Valerius and Horatius were then sent to the plebs with terms which it was thought would lead to their return and the adjustment of all differences; they were also instructed to procure guarantees for the protection of the decemvirs against popular violence.
They were welcomed in the camp with every expression of delight, for they were unquestionably regarded as liberators from the commencement of the disturbance to its close. Thanks therefore were offered to them on their arrival. Icilius was the spokesman.
A policy had been agreed upon before the arrival of the envoys, so when the discussion of the terms commenced, and the envoys asked what the demands of the plebs were, Icilius put forward proposals of such a nature as to show clearly that their hopes lay in the justice of their cause rather than in an appeal to arms.
They demanded the re-establishment of the tribunitian power and the right of appeal, which before the institution of decemvirs had been their main security. They also demanded an amnesty for those who had incited the soldiers or the plebs to recover their liberties by a secession.
The only vindictive demand made was with reference to the punishment of the decemvirs.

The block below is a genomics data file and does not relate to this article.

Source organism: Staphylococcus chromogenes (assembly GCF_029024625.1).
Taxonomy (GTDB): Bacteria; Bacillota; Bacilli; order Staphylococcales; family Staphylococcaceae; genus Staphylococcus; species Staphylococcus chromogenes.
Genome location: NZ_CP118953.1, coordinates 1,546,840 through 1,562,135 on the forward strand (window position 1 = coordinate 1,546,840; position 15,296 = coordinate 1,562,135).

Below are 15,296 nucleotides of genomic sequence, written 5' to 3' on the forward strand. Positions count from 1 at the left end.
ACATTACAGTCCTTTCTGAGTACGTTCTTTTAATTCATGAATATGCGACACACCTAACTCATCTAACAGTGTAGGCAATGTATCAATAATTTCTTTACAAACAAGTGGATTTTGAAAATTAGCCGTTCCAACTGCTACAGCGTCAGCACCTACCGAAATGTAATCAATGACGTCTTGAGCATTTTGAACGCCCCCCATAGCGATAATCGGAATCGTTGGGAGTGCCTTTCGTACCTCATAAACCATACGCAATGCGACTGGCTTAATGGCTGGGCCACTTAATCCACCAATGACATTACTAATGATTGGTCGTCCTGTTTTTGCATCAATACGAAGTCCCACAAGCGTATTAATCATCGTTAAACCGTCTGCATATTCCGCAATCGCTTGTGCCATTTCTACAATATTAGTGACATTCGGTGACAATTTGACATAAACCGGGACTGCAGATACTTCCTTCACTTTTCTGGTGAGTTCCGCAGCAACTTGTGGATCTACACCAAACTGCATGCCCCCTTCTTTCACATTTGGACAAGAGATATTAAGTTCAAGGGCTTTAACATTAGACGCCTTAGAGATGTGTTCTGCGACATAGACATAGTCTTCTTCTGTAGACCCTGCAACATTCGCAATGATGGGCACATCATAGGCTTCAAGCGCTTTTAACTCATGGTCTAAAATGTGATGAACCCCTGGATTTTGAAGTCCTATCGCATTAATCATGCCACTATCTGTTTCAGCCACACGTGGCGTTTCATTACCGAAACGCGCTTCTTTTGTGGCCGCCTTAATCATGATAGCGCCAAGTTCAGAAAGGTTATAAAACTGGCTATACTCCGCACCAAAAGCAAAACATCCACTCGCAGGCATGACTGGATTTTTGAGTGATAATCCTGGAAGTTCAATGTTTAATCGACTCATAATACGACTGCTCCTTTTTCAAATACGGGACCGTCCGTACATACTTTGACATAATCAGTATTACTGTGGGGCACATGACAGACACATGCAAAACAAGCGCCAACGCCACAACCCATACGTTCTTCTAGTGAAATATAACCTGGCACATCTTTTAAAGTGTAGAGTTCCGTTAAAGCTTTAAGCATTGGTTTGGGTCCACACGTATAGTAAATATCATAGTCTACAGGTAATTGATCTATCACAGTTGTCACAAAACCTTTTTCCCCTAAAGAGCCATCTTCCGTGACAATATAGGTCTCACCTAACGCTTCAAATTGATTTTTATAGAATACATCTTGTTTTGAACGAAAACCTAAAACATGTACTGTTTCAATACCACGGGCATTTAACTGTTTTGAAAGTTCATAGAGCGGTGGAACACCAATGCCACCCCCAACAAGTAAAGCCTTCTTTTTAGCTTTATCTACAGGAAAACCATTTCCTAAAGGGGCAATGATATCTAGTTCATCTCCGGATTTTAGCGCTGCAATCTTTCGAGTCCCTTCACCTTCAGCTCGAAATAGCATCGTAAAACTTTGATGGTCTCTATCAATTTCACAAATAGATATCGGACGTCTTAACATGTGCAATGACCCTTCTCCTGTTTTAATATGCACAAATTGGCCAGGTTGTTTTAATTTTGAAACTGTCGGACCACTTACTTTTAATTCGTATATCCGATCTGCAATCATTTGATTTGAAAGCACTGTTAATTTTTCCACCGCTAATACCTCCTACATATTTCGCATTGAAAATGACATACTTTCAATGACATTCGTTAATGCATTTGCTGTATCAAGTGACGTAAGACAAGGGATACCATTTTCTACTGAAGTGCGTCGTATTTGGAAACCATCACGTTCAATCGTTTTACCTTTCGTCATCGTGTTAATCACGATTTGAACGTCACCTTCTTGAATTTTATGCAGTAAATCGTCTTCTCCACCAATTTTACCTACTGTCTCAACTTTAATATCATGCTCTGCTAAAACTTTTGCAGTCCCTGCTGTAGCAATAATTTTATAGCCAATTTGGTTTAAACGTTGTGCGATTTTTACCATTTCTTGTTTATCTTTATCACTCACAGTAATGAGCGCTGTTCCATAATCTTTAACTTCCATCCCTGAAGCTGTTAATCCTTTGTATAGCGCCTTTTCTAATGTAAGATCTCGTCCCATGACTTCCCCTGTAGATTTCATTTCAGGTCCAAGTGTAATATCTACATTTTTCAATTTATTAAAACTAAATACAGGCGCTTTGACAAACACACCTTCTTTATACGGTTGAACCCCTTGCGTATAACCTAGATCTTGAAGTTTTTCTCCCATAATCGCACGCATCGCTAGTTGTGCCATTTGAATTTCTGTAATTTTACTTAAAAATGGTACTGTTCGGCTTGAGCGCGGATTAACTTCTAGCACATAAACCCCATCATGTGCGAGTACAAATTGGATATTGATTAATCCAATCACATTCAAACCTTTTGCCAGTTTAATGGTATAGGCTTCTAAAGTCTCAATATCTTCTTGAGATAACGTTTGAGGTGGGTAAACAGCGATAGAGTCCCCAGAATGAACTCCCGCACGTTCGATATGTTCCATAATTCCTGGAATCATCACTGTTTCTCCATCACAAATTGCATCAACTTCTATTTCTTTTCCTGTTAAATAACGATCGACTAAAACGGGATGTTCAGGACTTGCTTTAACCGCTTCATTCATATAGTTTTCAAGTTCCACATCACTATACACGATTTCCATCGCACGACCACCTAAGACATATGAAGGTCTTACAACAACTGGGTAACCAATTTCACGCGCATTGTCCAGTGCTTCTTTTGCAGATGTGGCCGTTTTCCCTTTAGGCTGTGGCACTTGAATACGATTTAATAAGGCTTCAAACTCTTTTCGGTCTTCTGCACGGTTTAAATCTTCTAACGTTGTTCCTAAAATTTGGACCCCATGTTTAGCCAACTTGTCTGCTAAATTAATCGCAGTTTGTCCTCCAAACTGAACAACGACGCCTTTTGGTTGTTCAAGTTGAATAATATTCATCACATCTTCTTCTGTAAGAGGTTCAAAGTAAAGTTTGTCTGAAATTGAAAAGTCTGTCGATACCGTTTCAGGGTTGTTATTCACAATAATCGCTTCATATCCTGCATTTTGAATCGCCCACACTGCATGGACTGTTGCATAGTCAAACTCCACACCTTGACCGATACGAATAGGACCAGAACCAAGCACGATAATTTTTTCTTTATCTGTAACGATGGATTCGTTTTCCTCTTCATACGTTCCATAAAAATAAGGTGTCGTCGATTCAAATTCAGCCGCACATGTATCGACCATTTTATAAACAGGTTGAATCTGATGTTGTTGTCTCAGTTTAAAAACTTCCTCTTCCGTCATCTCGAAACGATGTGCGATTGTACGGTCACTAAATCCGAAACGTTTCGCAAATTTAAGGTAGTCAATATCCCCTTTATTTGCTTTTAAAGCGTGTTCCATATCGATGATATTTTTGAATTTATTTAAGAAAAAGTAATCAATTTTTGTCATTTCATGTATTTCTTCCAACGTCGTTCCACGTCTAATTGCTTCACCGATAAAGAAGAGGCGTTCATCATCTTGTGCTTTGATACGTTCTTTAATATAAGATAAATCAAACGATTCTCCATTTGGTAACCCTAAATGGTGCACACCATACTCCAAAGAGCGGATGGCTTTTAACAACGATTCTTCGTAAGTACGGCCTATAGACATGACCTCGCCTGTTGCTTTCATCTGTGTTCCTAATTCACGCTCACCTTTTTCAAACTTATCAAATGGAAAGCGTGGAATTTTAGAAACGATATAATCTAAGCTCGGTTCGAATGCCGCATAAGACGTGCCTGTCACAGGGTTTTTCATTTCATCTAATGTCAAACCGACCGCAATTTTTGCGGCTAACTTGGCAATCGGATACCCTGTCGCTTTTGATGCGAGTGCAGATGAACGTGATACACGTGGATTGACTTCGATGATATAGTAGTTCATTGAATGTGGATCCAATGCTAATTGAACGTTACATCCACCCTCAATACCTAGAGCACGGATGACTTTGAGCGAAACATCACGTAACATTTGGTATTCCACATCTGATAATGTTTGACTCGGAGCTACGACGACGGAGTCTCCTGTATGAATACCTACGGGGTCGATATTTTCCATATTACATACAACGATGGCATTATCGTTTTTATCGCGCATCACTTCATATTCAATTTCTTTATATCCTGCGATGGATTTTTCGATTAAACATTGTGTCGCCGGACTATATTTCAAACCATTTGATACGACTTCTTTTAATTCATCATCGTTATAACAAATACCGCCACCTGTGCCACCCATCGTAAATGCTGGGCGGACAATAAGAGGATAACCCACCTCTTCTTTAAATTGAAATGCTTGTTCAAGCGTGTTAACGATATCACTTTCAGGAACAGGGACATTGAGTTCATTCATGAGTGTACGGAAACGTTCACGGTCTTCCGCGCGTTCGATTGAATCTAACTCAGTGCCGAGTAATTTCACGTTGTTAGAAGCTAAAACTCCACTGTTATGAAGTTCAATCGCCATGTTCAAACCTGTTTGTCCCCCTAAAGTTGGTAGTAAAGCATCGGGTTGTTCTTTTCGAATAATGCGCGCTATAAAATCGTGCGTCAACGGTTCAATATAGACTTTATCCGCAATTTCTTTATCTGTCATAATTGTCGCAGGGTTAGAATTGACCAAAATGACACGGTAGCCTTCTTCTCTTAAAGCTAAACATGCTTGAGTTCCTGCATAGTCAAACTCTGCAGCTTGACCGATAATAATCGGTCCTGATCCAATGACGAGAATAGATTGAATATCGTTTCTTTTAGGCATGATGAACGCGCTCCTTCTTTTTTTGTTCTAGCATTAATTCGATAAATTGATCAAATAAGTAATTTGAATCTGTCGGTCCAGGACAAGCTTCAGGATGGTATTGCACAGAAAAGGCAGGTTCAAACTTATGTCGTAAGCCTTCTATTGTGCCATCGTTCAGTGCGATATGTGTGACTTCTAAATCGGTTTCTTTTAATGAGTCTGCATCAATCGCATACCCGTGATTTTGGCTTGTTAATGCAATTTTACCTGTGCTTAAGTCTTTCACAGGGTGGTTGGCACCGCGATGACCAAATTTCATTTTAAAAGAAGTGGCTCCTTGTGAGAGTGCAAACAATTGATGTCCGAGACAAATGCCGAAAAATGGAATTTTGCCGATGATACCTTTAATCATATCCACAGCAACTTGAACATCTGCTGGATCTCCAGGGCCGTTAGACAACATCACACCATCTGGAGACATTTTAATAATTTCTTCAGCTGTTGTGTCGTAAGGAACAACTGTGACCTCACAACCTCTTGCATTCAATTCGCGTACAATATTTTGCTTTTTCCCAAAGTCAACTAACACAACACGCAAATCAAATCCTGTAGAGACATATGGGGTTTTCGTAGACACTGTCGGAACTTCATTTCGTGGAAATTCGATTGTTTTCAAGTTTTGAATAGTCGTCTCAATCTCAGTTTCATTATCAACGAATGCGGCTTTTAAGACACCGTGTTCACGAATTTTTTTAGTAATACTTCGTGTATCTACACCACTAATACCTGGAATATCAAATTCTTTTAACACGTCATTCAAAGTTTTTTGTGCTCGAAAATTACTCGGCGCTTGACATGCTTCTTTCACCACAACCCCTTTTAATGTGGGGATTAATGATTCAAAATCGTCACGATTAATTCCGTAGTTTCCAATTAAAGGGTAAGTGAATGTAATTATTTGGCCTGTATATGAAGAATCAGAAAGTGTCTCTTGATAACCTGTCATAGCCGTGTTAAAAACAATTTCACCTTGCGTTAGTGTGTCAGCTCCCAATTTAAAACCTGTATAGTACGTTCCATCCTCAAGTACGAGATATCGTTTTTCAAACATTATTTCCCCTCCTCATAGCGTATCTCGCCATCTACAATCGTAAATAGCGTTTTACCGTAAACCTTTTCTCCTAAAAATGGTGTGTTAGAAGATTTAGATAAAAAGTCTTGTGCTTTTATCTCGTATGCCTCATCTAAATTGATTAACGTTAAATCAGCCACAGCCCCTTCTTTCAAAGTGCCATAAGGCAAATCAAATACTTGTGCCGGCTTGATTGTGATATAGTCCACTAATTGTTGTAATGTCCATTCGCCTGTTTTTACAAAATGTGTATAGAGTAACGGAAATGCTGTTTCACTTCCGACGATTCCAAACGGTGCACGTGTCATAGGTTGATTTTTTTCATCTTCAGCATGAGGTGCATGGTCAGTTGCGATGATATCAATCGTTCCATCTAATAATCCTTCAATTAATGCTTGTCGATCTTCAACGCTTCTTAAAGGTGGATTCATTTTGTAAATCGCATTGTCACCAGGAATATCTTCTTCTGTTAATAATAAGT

They insisted, as an act of justice, that they should be surrendered, and they threatened to burn them alive. The envoys replied to these demands as follows: ‘The demands you have put forward as the result of your deliberations are so equitable that they would have been voluntarily conceded, for you ask for them as the safeguards of your liberties, not as giving you licence to attack others.
Your feelings of resentment are to be excused rather than indulged; for it is through hatred of cruelty that you are actually hurrying into cruelty, and almost before you are free yourselves you want to act the tyrant over your adversaries.
Is our State never to enjoy any respite from punishments inflicted either by the patricians on the Roman plebs, or by the plebs on the patricians?
You need the shield rather than the sword. He is humble enough who lives in the State under equal laws, neither inflicting nor suffering injury.
Even if the time should come when you will make yourselves formidable, when, after recovering your magistrates and your laws, you will have judicial power over our lives and property —even then you will decide each case on its merits, it is enough now that your liberties are won back.’